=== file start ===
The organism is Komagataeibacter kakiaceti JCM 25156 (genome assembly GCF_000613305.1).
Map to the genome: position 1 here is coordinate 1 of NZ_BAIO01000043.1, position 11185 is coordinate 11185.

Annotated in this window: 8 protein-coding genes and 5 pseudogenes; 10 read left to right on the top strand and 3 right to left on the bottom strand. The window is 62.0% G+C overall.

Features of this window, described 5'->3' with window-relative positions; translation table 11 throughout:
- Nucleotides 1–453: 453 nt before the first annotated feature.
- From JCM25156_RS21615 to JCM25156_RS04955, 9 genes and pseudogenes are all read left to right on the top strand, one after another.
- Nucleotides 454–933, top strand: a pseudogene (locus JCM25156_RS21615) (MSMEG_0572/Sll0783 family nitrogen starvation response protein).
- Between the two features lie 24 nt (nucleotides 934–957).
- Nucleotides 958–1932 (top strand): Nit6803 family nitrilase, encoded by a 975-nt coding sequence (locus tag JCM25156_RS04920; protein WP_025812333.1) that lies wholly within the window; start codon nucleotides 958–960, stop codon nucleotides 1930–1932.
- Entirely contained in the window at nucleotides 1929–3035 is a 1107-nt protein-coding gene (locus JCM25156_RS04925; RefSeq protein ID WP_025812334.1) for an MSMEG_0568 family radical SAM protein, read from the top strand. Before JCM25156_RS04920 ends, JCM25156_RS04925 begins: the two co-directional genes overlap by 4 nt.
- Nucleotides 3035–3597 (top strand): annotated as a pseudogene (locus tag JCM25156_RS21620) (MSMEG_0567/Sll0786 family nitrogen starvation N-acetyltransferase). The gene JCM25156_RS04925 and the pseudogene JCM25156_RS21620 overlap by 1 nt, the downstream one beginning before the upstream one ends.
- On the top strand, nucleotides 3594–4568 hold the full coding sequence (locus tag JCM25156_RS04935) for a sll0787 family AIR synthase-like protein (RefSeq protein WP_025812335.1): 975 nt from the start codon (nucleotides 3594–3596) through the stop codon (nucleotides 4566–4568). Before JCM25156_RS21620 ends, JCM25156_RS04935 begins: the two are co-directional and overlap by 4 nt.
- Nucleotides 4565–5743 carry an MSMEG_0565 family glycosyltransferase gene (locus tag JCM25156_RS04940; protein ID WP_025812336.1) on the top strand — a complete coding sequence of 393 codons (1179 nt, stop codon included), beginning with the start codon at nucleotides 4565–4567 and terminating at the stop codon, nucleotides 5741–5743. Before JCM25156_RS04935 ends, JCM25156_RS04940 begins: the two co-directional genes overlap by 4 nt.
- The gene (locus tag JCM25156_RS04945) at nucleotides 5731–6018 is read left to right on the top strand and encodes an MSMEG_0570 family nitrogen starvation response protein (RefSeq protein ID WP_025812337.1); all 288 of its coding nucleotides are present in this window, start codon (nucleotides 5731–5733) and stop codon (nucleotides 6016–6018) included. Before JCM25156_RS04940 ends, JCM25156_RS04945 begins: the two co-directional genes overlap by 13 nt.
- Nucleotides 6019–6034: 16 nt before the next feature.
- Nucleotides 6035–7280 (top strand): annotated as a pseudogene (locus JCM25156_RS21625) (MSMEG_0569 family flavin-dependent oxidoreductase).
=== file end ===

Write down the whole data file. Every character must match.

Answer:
The organism is Komagataeibacter kakiaceti JCM 25156 (genome assembly GCF_000613305.1).
Map to the genome: position 1 here is coordinate 1 of NZ_BAIO01000043.1, position 11185 is coordinate 11185.

Annotated in this window: 8 protein-coding genes and 5 pseudogenes; 10 read left to right on the top strand and 3 right to left on the bottom strand. The window is 62.0% G+C overall.

Features of this window, described 5'->3' with window-relative positions; translation table 11 throughout:
- Nucleotides 1–453: 453 nt before the first annotated feature.
- From JCM25156_RS21615 to JCM25156_RS04955, 9 genes and pseudogenes are all read left to right on the top strand, one after another.
- Nucleotides 454–933, top strand: a pseudogene (locus JCM25156_RS21615) (MSMEG_0572/Sll0783 family nitrogen starvation response protein).
- Between the two features lie 24 nt (nucleotides 934–957).
- Nucleotides 958–1932 (top strand): Nit6803 family nitrilase, encoded by a 975-nt coding sequence (locus tag JCM25156_RS04920; protein WP_025812333.1) that lies wholly within the window; start codon nucleotides 958–960, stop codon nucleotides 1930–1932.
- Entirely contained in the window at nucleotides 1929–3035 is a 1107-nt protein-coding gene (locus JCM25156_RS04925; RefSeq protein ID WP_025812334.1) for an MSMEG_0568 family radical SAM protein, read from the top strand. Before JCM25156_RS04920 ends, JCM25156_RS04925 begins: the two co-directional genes overlap by 4 nt.
- Nucleotides 3035–3597 (top strand): annotated as a pseudogene (locus tag JCM25156_RS21620) (MSMEG_0567/Sll0786 family nitrogen starvation N-acetyltransferase). The gene JCM25156_RS04925 and the pseudogene JCM25156_RS21620 overlap by 1 nt, the downstream one beginning before the upstream one ends.
- On the top strand, nucleotides 3594–4568 hold the full coding sequence (locus tag JCM25156_RS04935) for a sll0787 family AIR synthase-like protein (RefSeq protein WP_025812335.1): 975 nt from the start codon (nucleotides 3594–3596) through the stop codon (nucleotides 4566–4568). Before JCM25156_RS21620 ends, JCM25156_RS04935 begins: the two are co-directional and overlap by 4 nt.
- Nucleotides 4565–5743 carry an MSMEG_0565 family glycosyltransferase gene (locus tag JCM25156_RS04940; protein ID WP_025812336.1) on the top strand — a complete coding sequence of 393 codons (1179 nt, stop codon included), beginning with the start codon at nucleotides 4565–4567 and terminating at the stop codon, nucleotides 5741–5743. Before JCM25156_RS04935 ends, JCM25156_RS04940 begins: the two co-directional genes overlap by 4 nt.
- The gene (locus tag JCM25156_RS04945) at nucleotides 5731–6018 is read left to right on the top strand and encodes an MSMEG_0570 family nitrogen starvation response protein (RefSeq protein ID WP_025812337.1); all 288 of its coding nucleotides are present in this window, start codon (nucleotides 5731–5733) and stop codon (nucleotides 6016–6018) included. Before JCM25156_RS04940 ends, JCM25156_RS04945 begins: the two co-directional genes overlap by 13 nt.
- Nucleotides 6019–6034: 16 nt before the next feature.
- Nucleotides 6035–7280 (top strand): annotated as a pseudogene (locus JCM25156_RS21625) (MSMEG_0569 family flavin-dependent oxidoreductase).